The Race of Life


An opening line to a book I recently read was “This book is for ambitious people who want to get ahead faster.”  My first thought was “What does the author mean by “get ahead faster”.  What are we getting ahead of?  What race is he referring to?  Naturally he was referring to “The Race Of Life”

There is a belief among people that we HAVE to be ahead, we need to get to the front of the line.  Unfortunately, there are over 7 billion people on earth and only one person can be in front.

My father used to run marathons, and recently I started doing the Park Run.  It wasn’t until I started walking with the goal of eventually jogging and hopefully getting a time of under 35 minutes that I really understood what it means to race if you are not the best.  In a marathon or any running event, the goal isn’t to win against all the people around you, it is a competition with oneself.  You train to build up your own strength and endurance in order to improve your personal best.

The race of life is similar.  A mistake people make is to look at all the people and compare yourself with them.  A friend from school got married and divorced before she reached 22.  I could look at that person and think “Wow, I’m definitely ahead of her”.  But what I didn’t realize is that she learned a valuable life lesson within those 2 years that would take me another 10 years to learn.

Everyone’s race of life is different.  We may all be running the race of life, but we all experience it differently.  There are people who will run barefoot, others who will have Nike running shoes.  Some of us may push a pram along, while others will leave the children with grandma, and still others who don’t know what it is like to have children.  We cannot compare ourselves with the person next to us because we all have different backgrounds.

But then the question that comes to my mind is “Should we even bother running the race?”

Paul writes in 1 Corinthians 9:24-27:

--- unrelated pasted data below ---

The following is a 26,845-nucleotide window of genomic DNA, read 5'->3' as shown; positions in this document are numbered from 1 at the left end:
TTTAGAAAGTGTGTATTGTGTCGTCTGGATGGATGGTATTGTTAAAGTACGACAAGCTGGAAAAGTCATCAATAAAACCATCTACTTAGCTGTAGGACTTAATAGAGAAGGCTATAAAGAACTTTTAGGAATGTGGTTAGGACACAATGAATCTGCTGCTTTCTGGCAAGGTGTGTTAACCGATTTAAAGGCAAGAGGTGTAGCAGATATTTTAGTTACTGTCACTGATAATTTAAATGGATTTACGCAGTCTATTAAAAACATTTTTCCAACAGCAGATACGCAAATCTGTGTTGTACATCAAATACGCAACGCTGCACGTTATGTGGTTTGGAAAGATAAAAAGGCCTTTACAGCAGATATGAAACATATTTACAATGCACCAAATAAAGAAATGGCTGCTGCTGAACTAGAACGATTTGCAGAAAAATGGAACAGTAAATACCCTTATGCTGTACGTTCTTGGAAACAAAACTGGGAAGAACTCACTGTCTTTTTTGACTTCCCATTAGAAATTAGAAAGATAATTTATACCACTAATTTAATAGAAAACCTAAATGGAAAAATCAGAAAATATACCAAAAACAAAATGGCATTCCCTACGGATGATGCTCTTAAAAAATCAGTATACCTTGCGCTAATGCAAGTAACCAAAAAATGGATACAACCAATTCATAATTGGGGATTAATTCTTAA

“Don’t you realize that in a race everyone runs, but only one person gets the prize?  So run to win!  All athletes are disciplined in their training.  They do it to win a prize that will fade away, but we do it for an eternal prize.  So I run with purpose in every step.  I am not just shadowboxing.  I discipline my body like an athlete, training it to do what it should.  Otherwise, I fear that after preaching to others I myself might be disqualified.”

It is obvious that Paul tells us that we should run to win, but winning in God’s world is different from winning in Satan’s world.

In Satan’s world, we strive for comfort (nice house and car), security (good neighborhood and steady job), a pension and happiness.  “Do what makes you happy” has become a popular saying.

In God’s world, we are told to “give up your own way, take up your cross daily, and follow me.” (Luke 9:23), and “not to worry about everyday life – whether you have enough food and drink, or enough clothes to wear.” (Matthew 6:25).  The Bible also talks about joy rather than happiness.

Joy is a feeling that builds up from the inside out.  Happiness is usually caused by external stimuli and is generally short-lived, lasting only as long as the external stimuli.

So yes, run the race, but remember that the prize at the end is eternal life for those who love God and have accepted his son Jesus as Lord over their lives.  God isn’t interested in what car we drive or what house we live in or if we got to the top of our career ladder.  God is interested in how many people came to know Him through our actions, and also how we have developed our character to be more like Jesus Christ.

The true race isn’t about possessions, it is about winning souls for Christ and believe it or not, you are also a soul that requires winning over, day after day.

“And what do you benefit if you gain the whole world but lose your own soul? Is anything worth more than your soul?” Matthew 16:26



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